These appeals are from an interlocutory order, and an order adjudging appellant in contempt thereof, in a divorce and alimony case in the Superior Court of Macon County. Various substantive provisions of the two court orders are assigned as error in a large number of enumerations. All of these require a consideration of the evidence in the trial court but no transcript of the evidence is available to this court. The proceedings were not reported and the only record of the evidence is a document filed by appellant entitled, "Narrative transcript of evidence and proceedings, prepared from recollection by defendant [appellant]."
Appellee hotly disputes the accuracy of appellant's document of the evidence. The trial court specifically disapproved of the document as a transcript after a hearing but ordered it forwarded to this court for consideration. We cannot consider it because we cannot settle the continuing factual dispute over the correctness of the content of the document. See Code Ann. 6-805 for the remedies which appellant could have used to establish a correct transcript of the evidence heard in the trial court.
Under these circumstances, we can only assume the trial court correctly ruled upon the substantive issues adjudicated in the two orders appealed from in this case. The law places the burden upon appellant to demonstrate reversible error in the trial proceedings. Since that has not been done, the trial court must be affirmed on these issues. See, Buford v. Buford, 234 Ga. 700
Appellant further contends, however, that the official court reporter was not present to take down the evidence heard in the trial court on February 1, 1975, and the trial judge erred in not requiring the official court reporter for the circuit to be present and take down the evidence at the interlocutory divorce and alimony hearing on that date. Every litigant does have a right to have his case reported at his own expense. Code Ann. 6-805 (j). However, it was not incumbent upon the trial judge to arrange for the official reporter to take down the evidence at the interlocutory hearing or the subsequent contempt hearing. The law does not mandate that every civil case be reported. See Code Ann. 24-3102 and Peoples v. Garrison & Son, 143 Ga. 384 (2) (85 SE 119)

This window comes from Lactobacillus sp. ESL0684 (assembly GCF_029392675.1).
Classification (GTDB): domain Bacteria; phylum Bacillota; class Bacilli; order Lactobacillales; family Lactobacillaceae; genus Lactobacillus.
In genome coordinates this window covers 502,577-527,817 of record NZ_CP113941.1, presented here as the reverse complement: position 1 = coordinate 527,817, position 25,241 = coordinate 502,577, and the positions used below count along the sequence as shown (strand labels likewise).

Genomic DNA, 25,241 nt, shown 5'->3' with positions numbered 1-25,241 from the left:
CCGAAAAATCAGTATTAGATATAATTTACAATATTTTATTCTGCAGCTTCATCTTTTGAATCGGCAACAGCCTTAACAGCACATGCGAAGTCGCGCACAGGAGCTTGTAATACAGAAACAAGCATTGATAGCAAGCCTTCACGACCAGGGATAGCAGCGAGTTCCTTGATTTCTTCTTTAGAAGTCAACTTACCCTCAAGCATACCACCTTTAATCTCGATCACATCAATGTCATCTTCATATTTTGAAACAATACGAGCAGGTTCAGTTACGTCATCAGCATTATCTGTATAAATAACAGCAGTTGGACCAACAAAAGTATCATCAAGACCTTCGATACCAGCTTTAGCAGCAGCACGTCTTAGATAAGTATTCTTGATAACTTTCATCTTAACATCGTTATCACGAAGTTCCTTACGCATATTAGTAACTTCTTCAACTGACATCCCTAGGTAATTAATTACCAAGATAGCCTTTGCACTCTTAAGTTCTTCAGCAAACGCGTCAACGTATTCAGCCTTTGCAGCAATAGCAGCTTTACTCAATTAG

. For this reason the holding in Massey v. State, 127 Ga. App. 638 (194 SE2d 582)
requiring the official court reporter to attend a regularly scheduled criminal trial, is not applicable here.
It has long been the practice in this state for counsel to arrange, in advance of hearings such as these, for a reporter to be present to take down the evidence if it is desired to be done. The reporter employed to do so may be the official reporter for the circuit or some other qualified reporter who is available to attend the hearing. This practice has developed because in many divorce and contempt hearings neither party desires to have the evidence taken down for transcription and there is no statutory requirement that it be done.
The statute referred to earlier, which provides alternate means of establishing a transcript of the evidence heard in the trial court, recognizes that many such hearings are conducted by the trial judge without a reporter present. If the official court reporter was required to be present for every interlocutory divorce and alimony hearing and take down the evidence, there would be no necessity for these provisions in the statute. Appellant has failed to show he was unable to make some appropriate arrangement to have the evidence reported at the February 1, 1975, hearing or to utilize fully the provisions of Code Ann. 6-805 to provide an approved transcript of the evidence for this court to consider in these appeals. The assertion by appellant that the trial judge ordered the official reporter not to attend the temporary hearing is controverted by the appellee and the record is silent on this subject. Thus, we cannot accept appellant's contested factual contention as being correct. We are bound by the record in the trial court and, while we can order up the complete record if it is available, we cannot supply it to consider appellant's enumerated errors when no record exists.